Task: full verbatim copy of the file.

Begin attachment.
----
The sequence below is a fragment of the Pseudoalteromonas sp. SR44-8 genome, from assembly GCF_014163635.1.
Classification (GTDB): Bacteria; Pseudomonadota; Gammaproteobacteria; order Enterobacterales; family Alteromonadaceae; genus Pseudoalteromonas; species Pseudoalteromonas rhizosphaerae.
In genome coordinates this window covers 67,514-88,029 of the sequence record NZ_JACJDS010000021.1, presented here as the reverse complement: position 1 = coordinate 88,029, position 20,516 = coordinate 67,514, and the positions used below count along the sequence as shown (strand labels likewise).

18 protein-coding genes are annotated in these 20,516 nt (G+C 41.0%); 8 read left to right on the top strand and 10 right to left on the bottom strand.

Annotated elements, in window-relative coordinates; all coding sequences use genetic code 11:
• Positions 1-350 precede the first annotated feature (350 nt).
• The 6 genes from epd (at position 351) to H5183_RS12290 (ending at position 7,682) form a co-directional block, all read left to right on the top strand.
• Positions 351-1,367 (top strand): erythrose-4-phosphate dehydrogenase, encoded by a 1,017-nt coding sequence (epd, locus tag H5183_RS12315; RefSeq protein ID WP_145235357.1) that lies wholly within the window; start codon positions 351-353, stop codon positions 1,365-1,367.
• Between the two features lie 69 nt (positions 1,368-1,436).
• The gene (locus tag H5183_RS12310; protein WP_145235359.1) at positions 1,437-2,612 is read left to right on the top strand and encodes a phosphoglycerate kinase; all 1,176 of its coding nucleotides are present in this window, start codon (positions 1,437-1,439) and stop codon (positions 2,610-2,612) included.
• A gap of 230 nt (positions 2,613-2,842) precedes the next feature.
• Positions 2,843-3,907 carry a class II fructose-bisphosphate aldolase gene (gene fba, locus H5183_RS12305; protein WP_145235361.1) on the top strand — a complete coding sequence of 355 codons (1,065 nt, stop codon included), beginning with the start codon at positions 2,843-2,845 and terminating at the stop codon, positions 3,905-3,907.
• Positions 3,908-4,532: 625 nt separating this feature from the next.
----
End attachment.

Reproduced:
The sequence below is a fragment of the Pseudoalteromonas sp. SR44-8 genome, from assembly GCF_014163635.1.
Classification (GTDB): Bacteria; Pseudomonadota; Gammaproteobacteria; order Enterobacterales; family Alteromonadaceae; genus Pseudoalteromonas; species Pseudoalteromonas rhizosphaerae.
In genome coordinates this window covers 67,514-88,029 of the sequence record NZ_JACJDS010000021.1, presented here as the reverse complement: position 1 = coordinate 88,029, position 20,516 = coordinate 67,514, and the positions used below count along the sequence as shown (strand labels likewise).

18 protein-coding genes are annotated in these 20,516 nt (G+C 41.0%); 8 read left to right on the top strand and 10 right to left on the bottom strand.

Annotated elements, in window-relative coordinates; all coding sequences use genetic code 11:
• Positions 1-350 precede the first annotated feature (350 nt).
• The 6 genes from epd (at position 351) to H5183_RS12290 (ending at position 7,682) form a co-directional block, all read left to right on the top strand.
• Positions 351-1,367 (top strand): erythrose-4-phosphate dehydrogenase, encoded by a 1,017-nt coding sequence (epd, locus tag H5183_RS12315; RefSeq protein ID WP_145235357.1) that lies wholly within the window; start codon positions 351-353, stop codon positions 1,365-1,367.
• Between the two features lie 69 nt (positions 1,368-1,436).
• The gene (locus tag H5183_RS12310; protein WP_145235359.1) at positions 1,437-2,612 is read left to right on the top strand and encodes a phosphoglycerate kinase; all 1,176 of its coding nucleotides are present in this window, start codon (positions 1,437-1,439) and stop codon (positions 2,610-2,612) included.
• A gap of 230 nt (positions 2,613-2,842) precedes the next feature.
• Positions 2,843-3,907 carry a class II fructose-bisphosphate aldolase gene (gene fba, locus H5183_RS12305; protein WP_145235361.1) on the top strand — a complete coding sequence of 355 codons (1,065 nt, stop codon included), beginning with the start codon at positions 2,843-2,845 and terminating at the stop codon, positions 3,905-3,907.
• Positions 3,908-4,532: 625 nt separating this feature from the next.